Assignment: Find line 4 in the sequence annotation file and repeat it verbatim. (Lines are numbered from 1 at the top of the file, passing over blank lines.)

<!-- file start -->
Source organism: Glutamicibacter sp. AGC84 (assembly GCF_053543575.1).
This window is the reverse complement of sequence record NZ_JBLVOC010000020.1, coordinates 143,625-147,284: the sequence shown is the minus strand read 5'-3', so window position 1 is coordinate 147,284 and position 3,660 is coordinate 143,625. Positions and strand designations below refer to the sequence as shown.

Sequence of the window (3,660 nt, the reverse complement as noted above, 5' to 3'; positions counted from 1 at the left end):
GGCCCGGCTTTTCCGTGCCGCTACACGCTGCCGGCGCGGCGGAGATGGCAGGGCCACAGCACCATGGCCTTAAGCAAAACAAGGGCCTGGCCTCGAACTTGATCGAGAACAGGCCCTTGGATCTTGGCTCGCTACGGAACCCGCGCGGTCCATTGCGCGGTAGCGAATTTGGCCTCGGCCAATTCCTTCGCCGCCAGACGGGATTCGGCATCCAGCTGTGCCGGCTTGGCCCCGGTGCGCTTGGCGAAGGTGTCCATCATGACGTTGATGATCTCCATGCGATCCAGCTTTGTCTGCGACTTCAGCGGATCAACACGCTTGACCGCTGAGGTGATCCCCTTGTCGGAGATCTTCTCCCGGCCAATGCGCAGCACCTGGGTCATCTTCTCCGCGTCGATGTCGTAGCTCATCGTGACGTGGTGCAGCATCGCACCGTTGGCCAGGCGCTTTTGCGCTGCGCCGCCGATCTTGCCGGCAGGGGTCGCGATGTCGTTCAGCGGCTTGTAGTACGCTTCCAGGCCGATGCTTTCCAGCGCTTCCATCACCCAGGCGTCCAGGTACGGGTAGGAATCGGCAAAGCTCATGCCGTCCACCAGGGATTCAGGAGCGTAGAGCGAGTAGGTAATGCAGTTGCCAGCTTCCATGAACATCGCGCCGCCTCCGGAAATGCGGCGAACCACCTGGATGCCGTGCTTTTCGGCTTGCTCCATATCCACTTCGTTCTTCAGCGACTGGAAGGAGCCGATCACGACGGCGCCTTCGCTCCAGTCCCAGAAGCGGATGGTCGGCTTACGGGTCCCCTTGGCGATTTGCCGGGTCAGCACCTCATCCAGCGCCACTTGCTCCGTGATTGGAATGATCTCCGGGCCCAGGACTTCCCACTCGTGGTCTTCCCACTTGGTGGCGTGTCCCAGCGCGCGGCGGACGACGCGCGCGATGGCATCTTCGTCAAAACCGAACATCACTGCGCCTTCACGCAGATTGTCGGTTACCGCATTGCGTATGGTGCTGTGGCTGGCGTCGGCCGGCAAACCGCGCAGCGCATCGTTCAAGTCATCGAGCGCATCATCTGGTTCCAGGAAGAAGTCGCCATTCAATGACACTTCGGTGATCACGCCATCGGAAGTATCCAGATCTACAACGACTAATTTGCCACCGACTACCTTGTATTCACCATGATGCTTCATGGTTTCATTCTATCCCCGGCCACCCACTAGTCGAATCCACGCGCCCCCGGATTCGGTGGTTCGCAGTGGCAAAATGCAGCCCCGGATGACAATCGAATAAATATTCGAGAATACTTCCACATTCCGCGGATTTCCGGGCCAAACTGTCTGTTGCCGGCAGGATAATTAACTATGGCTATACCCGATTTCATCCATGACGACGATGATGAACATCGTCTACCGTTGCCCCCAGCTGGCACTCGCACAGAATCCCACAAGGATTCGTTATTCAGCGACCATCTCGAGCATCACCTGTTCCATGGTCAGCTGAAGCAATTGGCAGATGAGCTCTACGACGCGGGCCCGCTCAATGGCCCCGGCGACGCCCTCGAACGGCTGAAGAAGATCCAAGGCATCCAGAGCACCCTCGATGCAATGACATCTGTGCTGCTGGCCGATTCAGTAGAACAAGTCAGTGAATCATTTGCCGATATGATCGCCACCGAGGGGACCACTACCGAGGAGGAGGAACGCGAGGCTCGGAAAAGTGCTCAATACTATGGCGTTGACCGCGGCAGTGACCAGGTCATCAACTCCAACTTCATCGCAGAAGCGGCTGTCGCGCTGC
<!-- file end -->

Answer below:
GGCCCGGCTTTTCCGTGCCGCTACACGCTGCCGGCGCGGCGGAGATGGCAGGGCCACAGCACCATGGCCTTAAGCAAAACAAGGGCCTGGCCTCGAACTTGATCGAGAACAGGCCCTTGGATCTTGGCTCGCTACGGAACCCGCGCGGTCCATTGCGCGGTAGCGAATTTGGCCTCGGCCAATTCCTTCGCCGCCAGACGGGATTCGGCATCCAGCTGTGCCGGCTTGGCCCCGGTGCGCTTGGCGAAGGTGTCCATCATGACGTTGATGATCTCCATGCGATCCAGCTTTGTCTGCGACTTCAGCGGATCAACACGCTTGACCGCTGAGGTGATCCCCTTGTCGGAGATCTTCTCCCGGCCAATGCGCAGCACCTGGGTCATCTTCTCCGCGTCGATGTCGTAGCTCATCGTGACGTGGTGCAGCATCGCACCGTTGGCCAGGCGCTTTTGCGCTGCGCCGCCGATCTTGCCGGCAGGGGTCGCGATGTCGTTCAGCGGCTTGTAGTACGCTTCCAGGCCGATGCTTTCCAGCGCTTCCATCACCCAGGCGTCCAGGTACGGGTAGGAATCGGCAAAGCTCATGCCGTCCACCAGGGATTCAGGAGCGTAGAGCGAGTAGGTAATGCAGTTGCCAGCTTCCATGAACATCGCGCCGCCTCCGGAAATGCGGCGAACCACCTGGATGCCGTGCTTTTCGGCTTGCTCCATATCCACTTCGTTCTTCAGCGACTGGAAGGAGCCGATCACGACGGCGCCTTCGCTCCAGTCCCAGAAGCGGATGGTCGGCTTACGGGTCCCCTTGGCGATTTGCCGGGTCAGCACCTCATCCAGCGCCACTTGCTCCGTGATTGGAATGATCTCCGGGCCCAGGACTTCCCACTCGTGGTCTTCCCACTTGGTGGCGTGTCCCAGCGCGCGGCGGACGACGCGCGCGATGGCATCTTCGTCAAAACCGAACATCACTGCGCCTTCACGCAGATTGTCGGTTACCGCATTGCGTATGGTGCTGTGGCTGGCGTCGGCCGGCAAACCGCGCAGCGCATCGTTCAAGTCATCGAGCGCATCATCTGGTTCCAGGAAGAAGTCGCCATTCAATGACACTTCGGTGATCACGCCATCGGAAGTATCCAGATCTACAACGACTAATTTGCCACCGACTACCTTGTATTCACCATGATGCTTCATGGTTTCATTCTATCCCCGGCCACCCACTAGTCGAATCCACGCGCCCCCGGATTCGGTGGTTCGCAGTGGCAAAATGCAGCCCCGGATGACAATCGAATAAATATTCGAGAATACTTCCACATTCCGCGGATTTCCGGGCCAAACTGTCTGTTGCCGGCAGGATAATTAACTATGGCTATACCCGATTTCATCCATGACGACGATGATGAACATCGTCTACCGTTGCCCCCAGCTGGCACTCGCACAGAATCCCACAAGGATTCGTTATTCAGCGACCATCTCGAGCATCACCTGTTCCATGGTCAGCTGAAGCAATTGGCAGATGAGCTCTACGACGCGGGCCCGCTCAATGGCCCCGGCGACGCCCTCGAACGGCTGAAGAAGATCCAAGGCATCCAGAGCACCCTCGATGCAATGACATCTGTGCTGCTGGCCGATTCAGTAGAACAAGTCAGTGAATCATTTGCCGATATGATCGCCACCGAGGGGACCACTACCGAGGAGGAGGAACGCGAGGCTCGGAAAAGTGCTCAATACTATGGCGTTGACCGCGGCAGTGACCAGGTCATCAACTCCAACTTCATCGCAGAAGCGGCTGTCGCGCTGC